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Industry and Plastic Pollution

Plastic is everywhere. It is estimated that almost 300 million tons of plastic is produced globally each year1 and only about 9% of that waste gets recycled2. To make matters worse, many plastic materials are made from toxic chemicals that can take up to 1,000 years to decompose in the landfill or ocean, and leach hazardous waste into the air and groundwater as they do so.

Plastic isn’t just for making children’s toys and sandwich bags; plastic is used as a reliable and durable material for multiple industries. Plastic is used to make construction materials, billboards, fabrics, electronics, and so much more. Plastic is incredibly functional, but the waste has gotten out of control. The good news is that corporations are beginning to move towards a more circular plastic lifecycle and are documenting their every move in annual Environmental, Social, and Governance (ESG) reports. These in-depth reviews of a company’s sustainability initiatives offer transparency to investors and consumers and accountability for the company and its officers.

Circular Plastic Systems as the Solution

Since plastic is so industrially useful, completely removing plastic from the supply chain might not be a reasonable solution. What companies can do is be more intentional about the plastic they are sourcing and how they dispose of it at the end of its lifecycle. The resources to purchase less toxic, recycled plastics and ensuring that they enter back into the production line at the end of their lifecycle are available to corporations right now.

Circular plastic systems are gaining traction with companies small and large. Renegade Plastics offers innovative recyclable plastic fabrics that are free from PVC, lead, phthalates, dioxins, PFAS, and heavy metals that are applicable across industries. At the other end of the spectrum, Sumitomo Mitsui Banking

Corporation (SMBC) just joined organizations such as LyondellBasell, NOVA Chemicals, and Chevron Phillips Chemical in investing in the Closed Loop Circular Plastics Fund, a program working to improve plastic recovery and recycling throughout the U.S. and Canada3. These steps forward are encouraging as no one corporation, government or person can tackle plastic waste on their own.

recycle plastic

Circularity in ESG Reporting

Corporations are being held to higher standards than ever in terms of sustainability initiatives, and the ESG report is where you can find the nitty-gritty details of these plans and actions. As a result, a company’s ESG report has become one of the most important annual reviews for all stakeholders. Surveys point out that a whopping 78 percent of investors think that businesses need to address ESG goals before profits4 and that customers spanning generations seek out companies that have sustainability initiatives5. Any company that is not taking a serious look at their plastic waste reduction and other environmental initiatives each year will have a hard time keeping up in the years to come, regardless of the industry.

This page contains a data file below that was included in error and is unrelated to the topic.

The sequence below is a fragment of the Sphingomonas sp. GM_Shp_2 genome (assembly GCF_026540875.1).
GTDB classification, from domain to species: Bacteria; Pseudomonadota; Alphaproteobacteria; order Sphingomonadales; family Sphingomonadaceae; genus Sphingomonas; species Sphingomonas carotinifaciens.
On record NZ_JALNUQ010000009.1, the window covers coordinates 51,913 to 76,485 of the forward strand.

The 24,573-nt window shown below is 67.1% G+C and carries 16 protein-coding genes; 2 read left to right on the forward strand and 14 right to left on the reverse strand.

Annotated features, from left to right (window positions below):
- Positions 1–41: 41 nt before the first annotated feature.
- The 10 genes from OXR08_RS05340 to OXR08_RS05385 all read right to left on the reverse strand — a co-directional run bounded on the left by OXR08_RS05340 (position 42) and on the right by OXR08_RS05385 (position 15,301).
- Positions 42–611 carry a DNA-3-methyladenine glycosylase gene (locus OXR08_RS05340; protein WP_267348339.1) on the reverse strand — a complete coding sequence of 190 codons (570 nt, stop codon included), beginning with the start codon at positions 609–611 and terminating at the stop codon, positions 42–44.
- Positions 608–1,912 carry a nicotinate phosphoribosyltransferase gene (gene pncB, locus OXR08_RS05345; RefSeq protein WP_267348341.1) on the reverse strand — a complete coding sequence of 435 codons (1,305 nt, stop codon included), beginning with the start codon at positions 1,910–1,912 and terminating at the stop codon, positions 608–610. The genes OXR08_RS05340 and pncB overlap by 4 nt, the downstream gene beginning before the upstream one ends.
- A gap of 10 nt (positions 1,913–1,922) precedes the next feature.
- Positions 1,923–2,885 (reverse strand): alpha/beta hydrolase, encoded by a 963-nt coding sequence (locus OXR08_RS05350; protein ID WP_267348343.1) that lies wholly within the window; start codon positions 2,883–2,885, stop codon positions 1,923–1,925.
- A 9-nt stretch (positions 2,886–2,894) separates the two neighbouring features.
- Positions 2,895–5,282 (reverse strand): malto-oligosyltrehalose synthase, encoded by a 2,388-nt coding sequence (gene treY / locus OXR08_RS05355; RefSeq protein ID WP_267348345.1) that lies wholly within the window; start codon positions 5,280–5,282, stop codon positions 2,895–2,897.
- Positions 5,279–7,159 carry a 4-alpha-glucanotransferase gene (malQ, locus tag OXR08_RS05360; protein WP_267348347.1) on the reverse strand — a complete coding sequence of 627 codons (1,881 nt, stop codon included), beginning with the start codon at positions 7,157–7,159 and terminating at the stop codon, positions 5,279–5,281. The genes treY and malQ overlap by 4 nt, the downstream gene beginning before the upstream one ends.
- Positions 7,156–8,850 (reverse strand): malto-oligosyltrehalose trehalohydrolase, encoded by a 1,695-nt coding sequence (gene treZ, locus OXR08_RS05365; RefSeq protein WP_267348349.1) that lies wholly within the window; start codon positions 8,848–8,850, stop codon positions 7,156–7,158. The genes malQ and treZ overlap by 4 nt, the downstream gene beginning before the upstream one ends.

Analysts at EY, the global accounting firm, point to circularity as one of the most essential aspects of ESG reporting. Their report highlights several benefits to the implementation and transparent reporting of circular plastic systems, including reducing environmental footprint, keeping up with new regulations, feeding consumer demand and gaining recognition for their efforts6. ESG reports have become so essential that most large corporations are presenting this type of data. Even Dow Chemical, one of the largest suppliers of raw materials for numerous industries, spotlights plastic circularity in their ESG report7.

Transparent ESG Reporting Improves Bottom Line

One common misconception about ESG reports is that sustainability initiatives are expensive and will cut away from profits, but industry reports paint a different picture. According to an in-depth study conducted by McKinsey & Company, a strong ESG strategy can improve corporate metrics on a few levels, including top-line growth, investment returns, cost reductions, employee productivity, consumer preference, and more8.

Corporations are in a unique position to move the needle regarding some of the world’s largest environmental concerns. From plastic waste to greenhouse gas emissions, companies have the capacity to innovate solutions and implement them in a way that makes significant impacts. An ESG report is an ideal place for a company to start. Initiating an annual ESG report defines the starting point from which all sustainability goals can blossom. Publishing the report in the public forum gives the company the accountability to make them happen.

1 Ritchie, H., & Roser, M. (2018, September 1). Plastic pollution. Our World in Data.

2 Plastic pollution is growing relentlessly as waste management … – OECD. (n.d.).

3 Closed Loop Partners. (2023, May 30). Sumitomo Mitsui Banking Corporation invests $10 million in closed loop partners’ Circular Plastics Fund, accelerating more capital toward innovation and infrastructure for plastics recovery and recycling.

4 Corson, M., Bober, D., Thornam, H., Ivanova, V., McLay, P., Taylor, B., Gordon, T., & Bell, Dr. M. J. (2022, November 11).How can corporate reporting bridge the ESG Trust Gap?. EY.

5 Petro, G. (2022, October 12). Consumers Demand Sustainable Products and shopping formats. Forbes. Retrieved January 6, 2023

6 Weick, M., & Ray, N. (2023, February 6).Circularity elements for nonfinancial reporting: Ey us. EY.

7 Advancing Circular Economy: ESG: Dow Corporate. Advancing Circular Economy | ESG | Dow Corporate. (n.d.).

8 Five ways that ESG creates value – mckinsey & company. (n.d.). Retrieved January 6, 2023

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